“The way he put music together was great,” Clarke said. “He put 100 percent into the visual component as well. He uses an old Samsonite suitcase as his bass drum, and he’s got a drum pedal that kicks onto the drums – two pieces of percussion and his guitar and somehow it creates the effect of a full band.”
Clarke hopes people have the same connection to this year’s event. She hopes people are excited and intrigued by the art they encounter, which shouldn’t be too difficult this year. Over the past nine years, Sideshow has steadily grown, and this year they expanded to three stages and 40 musicians, not to mention the incredibly diverse range of visual artists.
“A lot of it was so amazing,” Clarke said when describing past Sideshows. “We’ve had a lot of really talented photographers come to Sideshow. They’ve exhibited all over the world, but we had them here. We’ve had some really famous artists display here.”
Clarke lamented it is hard to pick a favorite from past years, but did mention photographer Gary Mitchell’s work stood out.
“I really respect his work … from a technical standpoint,” Clarke said. “He just produces a very fine quality of images. His work is beautiful and nicely composed.”
For Sideshow Nine, some of the artists are even working together. An artist called Etch teamed up with Ben Riddlebarger to create a large, three-dimensional, interactive piece resembling the childhood board game Mouse Trap.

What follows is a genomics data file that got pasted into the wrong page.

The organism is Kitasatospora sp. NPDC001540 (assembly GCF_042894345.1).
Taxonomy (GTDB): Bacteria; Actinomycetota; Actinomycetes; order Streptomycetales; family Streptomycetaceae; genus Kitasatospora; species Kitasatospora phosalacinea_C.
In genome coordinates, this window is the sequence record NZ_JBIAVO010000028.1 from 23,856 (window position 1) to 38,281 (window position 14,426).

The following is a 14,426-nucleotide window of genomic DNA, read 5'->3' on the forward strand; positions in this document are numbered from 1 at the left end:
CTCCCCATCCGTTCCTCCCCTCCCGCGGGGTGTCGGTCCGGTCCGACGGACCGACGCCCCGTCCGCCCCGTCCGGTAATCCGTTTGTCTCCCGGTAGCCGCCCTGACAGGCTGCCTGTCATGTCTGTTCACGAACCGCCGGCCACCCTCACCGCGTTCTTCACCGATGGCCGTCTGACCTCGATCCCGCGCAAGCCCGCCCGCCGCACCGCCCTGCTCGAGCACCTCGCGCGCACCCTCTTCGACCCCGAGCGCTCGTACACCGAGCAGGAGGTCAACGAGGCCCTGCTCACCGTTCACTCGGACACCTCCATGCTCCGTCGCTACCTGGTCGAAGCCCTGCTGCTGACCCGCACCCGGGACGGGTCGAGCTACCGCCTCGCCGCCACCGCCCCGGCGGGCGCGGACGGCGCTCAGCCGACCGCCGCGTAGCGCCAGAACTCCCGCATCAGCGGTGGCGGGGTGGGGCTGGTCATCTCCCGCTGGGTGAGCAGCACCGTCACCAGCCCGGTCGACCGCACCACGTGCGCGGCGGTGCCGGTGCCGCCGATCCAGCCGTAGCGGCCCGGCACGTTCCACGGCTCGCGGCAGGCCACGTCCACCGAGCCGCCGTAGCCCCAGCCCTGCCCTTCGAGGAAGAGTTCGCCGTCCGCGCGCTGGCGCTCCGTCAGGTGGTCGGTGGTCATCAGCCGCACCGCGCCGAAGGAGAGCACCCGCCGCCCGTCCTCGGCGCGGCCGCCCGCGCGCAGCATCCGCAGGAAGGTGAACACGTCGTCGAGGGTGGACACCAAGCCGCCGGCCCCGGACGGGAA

“It’s nice to see they are trying new things and using the space in different ways,” Clarke said. “Some of the artists are working together and some exhibits will bleed into each other.”
For what started as an experimental artistic endeavor, Dayton Sideshow has evolved tremendously over the years, allowing for more artists to join in and for even better ideas. Sideshow has even begun to reach out to the up-and-coming artists in the surrounding universities.
This year, the-powers-that-be have added more food and drink to complement the entertainment. Clarke and her volunteers wanted Sideshow to be a one-stop-shop, where people could mingle, eat, drink and be entertained, and not have to leave for food and possibly miss some extraordinary exhibits.
Clarke is extremely excited for this year’s event and for the future of Dayton Sideshow and the Dayton Circus Creative Collective.
“I hope it continues to grow and transform, not only itself but other people, as well,” Clarke said. “Participants and people that just come to check it out – I want them to be inspired and transformed.”
Dayton Sideshow Nine is Friday, May 9 and Saturday, May 10 from 5 p.m. to 1 a.m. at the Yellow Cab building, 700 E. Fourth St. The event is run in conjunction with Urban Nights, and is a free event, with food and drink provided. For more information on Dayton Sideshow Nine, please visit sideshow.daytoncircus.org.
Reach DCP freelance writer Chelsea Davis at ChelseaDavis @DaytonCityPaper.com.